Archive for January, 2013

2 Timothy 1 (day 1126) 30 January 2013

1-2: The greeting in this letter is much like that of 1 Timothy, but there Paul was an apostle by the command of God while here his apostleship is by the will of God. Reading Paul’s letters it is often difficult to decide whether he felt invited to be an apostle or compelled to it.

3-7: We learn some personal details about Timothy and the relationship between Timothy and Paul. Timothy was from Lystra and was the son of a Jewish mother and a Gentile father (Acts 16:1). Now we learn that his mother’s name was Eunice and his grandmother’s was Lois, that Paul commissioned him to the work of evangelist through the ceremony known as the “laying on of hands,” and that when Paul left him to continue his journey the separation was a tearful one.

8-14: The great sweep of salvation history is covered in these few verses. Christ was “before the ages began,” then came in the flesh to abolish death and give life. Paul was appointed as herald, apostle and teacher, and because of that he has had to endure much suffering, including times of imprisonment. He tells Timothy to be brave and not shrink from the same suffering for the sake of the gospel.

15-18: Paul mourns the loss of others who served in Ephesus before Timothy, whether they broke with Paul or left the church altogether is not specified; Paul would have thought one was like the other in any case. Onesiphorus stands out, however, as one who remained under Paul’s tutelage.

 

2 Timothy 2 (day 1127) 31 January 2013

1-7: Paul uses a hodgepodge of metaphors to describe the work in which they are engaged; the good soldier, the enlisting officer, the athlete, the farmer. They are a bit tangled and it is confusing as to which are intended to apply to Timothy (the good soldier, the athlete or the farmer, perhaps?) and which apply to Paul (the enlisting officer, the athlete, the farmer?).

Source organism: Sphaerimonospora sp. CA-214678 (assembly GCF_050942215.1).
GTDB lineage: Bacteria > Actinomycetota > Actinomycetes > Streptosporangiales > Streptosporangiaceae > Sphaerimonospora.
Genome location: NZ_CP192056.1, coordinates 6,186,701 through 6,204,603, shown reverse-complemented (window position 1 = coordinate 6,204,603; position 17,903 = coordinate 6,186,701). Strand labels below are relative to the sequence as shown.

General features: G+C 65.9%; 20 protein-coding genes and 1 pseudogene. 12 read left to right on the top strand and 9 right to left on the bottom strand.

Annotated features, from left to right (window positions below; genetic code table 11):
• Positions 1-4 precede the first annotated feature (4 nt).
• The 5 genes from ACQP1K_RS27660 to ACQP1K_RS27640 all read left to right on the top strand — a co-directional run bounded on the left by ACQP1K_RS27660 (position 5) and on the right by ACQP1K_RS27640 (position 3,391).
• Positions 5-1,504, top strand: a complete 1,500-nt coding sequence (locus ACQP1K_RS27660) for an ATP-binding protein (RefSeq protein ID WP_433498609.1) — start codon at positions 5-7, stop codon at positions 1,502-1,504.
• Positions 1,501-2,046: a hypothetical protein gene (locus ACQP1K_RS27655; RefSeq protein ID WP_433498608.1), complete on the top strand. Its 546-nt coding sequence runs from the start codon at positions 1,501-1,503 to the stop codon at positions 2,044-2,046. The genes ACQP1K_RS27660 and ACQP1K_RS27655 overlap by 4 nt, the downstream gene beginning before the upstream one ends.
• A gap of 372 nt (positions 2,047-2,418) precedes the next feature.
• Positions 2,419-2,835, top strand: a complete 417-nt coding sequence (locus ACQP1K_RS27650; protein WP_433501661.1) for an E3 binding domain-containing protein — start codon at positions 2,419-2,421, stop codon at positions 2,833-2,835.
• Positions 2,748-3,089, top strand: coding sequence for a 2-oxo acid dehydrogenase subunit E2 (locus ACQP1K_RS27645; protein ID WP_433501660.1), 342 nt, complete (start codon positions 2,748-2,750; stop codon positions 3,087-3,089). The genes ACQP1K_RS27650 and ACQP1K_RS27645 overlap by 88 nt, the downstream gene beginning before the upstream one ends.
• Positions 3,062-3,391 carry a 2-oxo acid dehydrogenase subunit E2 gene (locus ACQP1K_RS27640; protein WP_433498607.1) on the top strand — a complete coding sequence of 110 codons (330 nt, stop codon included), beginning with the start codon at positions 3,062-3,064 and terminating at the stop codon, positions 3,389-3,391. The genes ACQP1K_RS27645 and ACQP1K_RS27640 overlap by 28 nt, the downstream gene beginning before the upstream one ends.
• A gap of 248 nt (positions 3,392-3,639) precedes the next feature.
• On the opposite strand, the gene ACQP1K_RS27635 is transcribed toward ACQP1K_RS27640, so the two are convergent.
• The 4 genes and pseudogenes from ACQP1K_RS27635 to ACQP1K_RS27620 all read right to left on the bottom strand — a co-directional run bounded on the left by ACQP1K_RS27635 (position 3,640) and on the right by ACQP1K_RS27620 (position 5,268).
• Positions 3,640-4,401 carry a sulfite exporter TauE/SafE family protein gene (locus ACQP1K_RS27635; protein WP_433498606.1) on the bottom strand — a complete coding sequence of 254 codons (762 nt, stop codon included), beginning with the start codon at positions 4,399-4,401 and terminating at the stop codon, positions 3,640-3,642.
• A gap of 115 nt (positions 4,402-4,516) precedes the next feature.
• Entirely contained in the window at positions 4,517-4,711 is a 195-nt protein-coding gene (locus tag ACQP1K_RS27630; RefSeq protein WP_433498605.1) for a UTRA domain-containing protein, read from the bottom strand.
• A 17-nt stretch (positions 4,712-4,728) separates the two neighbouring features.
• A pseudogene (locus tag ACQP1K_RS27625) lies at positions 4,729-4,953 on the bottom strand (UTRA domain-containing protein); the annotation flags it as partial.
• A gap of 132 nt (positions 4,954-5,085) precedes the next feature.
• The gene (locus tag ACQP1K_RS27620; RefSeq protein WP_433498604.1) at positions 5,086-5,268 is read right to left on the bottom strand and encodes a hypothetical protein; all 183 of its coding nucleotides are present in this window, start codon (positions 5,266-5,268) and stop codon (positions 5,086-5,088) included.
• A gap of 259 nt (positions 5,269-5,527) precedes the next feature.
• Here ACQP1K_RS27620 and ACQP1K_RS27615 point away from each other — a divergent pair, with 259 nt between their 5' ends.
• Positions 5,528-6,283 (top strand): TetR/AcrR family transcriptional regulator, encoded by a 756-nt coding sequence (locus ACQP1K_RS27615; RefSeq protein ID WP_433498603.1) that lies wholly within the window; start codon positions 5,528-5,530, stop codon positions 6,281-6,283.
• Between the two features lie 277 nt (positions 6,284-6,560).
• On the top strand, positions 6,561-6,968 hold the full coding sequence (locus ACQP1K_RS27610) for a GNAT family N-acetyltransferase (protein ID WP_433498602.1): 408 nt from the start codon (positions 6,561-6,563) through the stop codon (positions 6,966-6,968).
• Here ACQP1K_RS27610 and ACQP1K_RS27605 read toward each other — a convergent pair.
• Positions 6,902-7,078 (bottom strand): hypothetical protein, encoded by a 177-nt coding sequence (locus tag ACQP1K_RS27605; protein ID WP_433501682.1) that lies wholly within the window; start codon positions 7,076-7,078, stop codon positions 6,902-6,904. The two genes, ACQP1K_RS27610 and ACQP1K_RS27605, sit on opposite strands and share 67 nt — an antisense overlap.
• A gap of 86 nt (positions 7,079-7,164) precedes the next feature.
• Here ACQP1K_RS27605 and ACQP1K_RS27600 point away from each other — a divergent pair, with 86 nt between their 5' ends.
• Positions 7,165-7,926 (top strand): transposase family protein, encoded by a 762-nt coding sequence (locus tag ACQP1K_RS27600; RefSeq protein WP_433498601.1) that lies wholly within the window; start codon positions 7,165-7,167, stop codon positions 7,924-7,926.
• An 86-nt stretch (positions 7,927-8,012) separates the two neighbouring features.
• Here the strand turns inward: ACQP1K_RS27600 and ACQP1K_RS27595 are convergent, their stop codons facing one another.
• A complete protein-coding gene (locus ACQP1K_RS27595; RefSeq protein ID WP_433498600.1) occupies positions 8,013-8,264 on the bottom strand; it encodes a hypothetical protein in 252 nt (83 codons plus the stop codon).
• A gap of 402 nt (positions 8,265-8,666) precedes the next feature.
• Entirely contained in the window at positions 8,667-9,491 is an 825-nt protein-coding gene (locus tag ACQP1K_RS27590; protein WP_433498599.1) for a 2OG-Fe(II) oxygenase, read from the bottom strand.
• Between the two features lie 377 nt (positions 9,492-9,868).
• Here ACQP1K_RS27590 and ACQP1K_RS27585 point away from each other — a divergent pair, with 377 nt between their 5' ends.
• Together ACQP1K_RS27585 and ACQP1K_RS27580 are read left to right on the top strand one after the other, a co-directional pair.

8-13: Paul says he is willing to endure every hardship, even chains, for the sake of “the elect,” i.e. those who will hear and receive the gospel and become believers. We should not be afraid to die with Christ, or to endure the suffering he endured because that makes us a partner with him to live and to reign. But denial of him reaps a reciprocal denial from him, although his faithfulness will never be compromised by our lack of faith.

14-19: Timothy is to warn “them” that they must be like Christ in suffering and enduring in order to share in eternal life with him. Paul roundly condemns Hymenaeus and Phletus for trying to convince people that the general resurrection of the dead had already taken place (see 2 Thessalonians 2:2).

20-26: Slipping now into the metaphor of household pots and pans, Paul says the faithful are like the more valuable utensils in the house. Stick to your guns, he tells Timothy. Live a life of mature faith not swayed by youthful pursuits but steady and pure. Stay away from controversy and be gentle but firm in correcting others; maybe your faithfulness will lead to their repentance. (Note that Paul is convinced that they are agents of the devil himself.)

2 Timothy 3 (day 1128) 1 February 2013

1-9: Paul sees distressing days ahead. From the extensive catalogue of ills, the kind that Paul is fond of listing, we see that the cause of those distressing days will be that many people will love everything but God. Jannes and Jambres were the magicians in Pharaoh’s court who, through their arts, were able to copy several of the miracles Moses cast against the Egyptians (see Exodus 7:11, 8:7 and 9:11). Their names are not in the Old Testament; Paul gets them from other popular Jewish literature, works of fiction that sought to fill in some of the missing details of the Biblical texts.

10-17: Paul beseeches Timothy to recall what he has seen Paul go through and how Paul conducted himself in difficult situations. (The persecutions he suffered in Antioch, Iconium and Lystra are described in Acts 13:48-14:20. But Paul also had much success in those places – remember that Timothy is from Lystra.) God can be trusted, he says, to come to the rescue of the godly people who are destined to come under persecution. Wicked people will grow in wickedness, but Timothy is to grow in knowledge of the scriptures and in his devotion to teaching others the way of salvation.

 

2 Timothy 4 (day 1129) 2 February 2013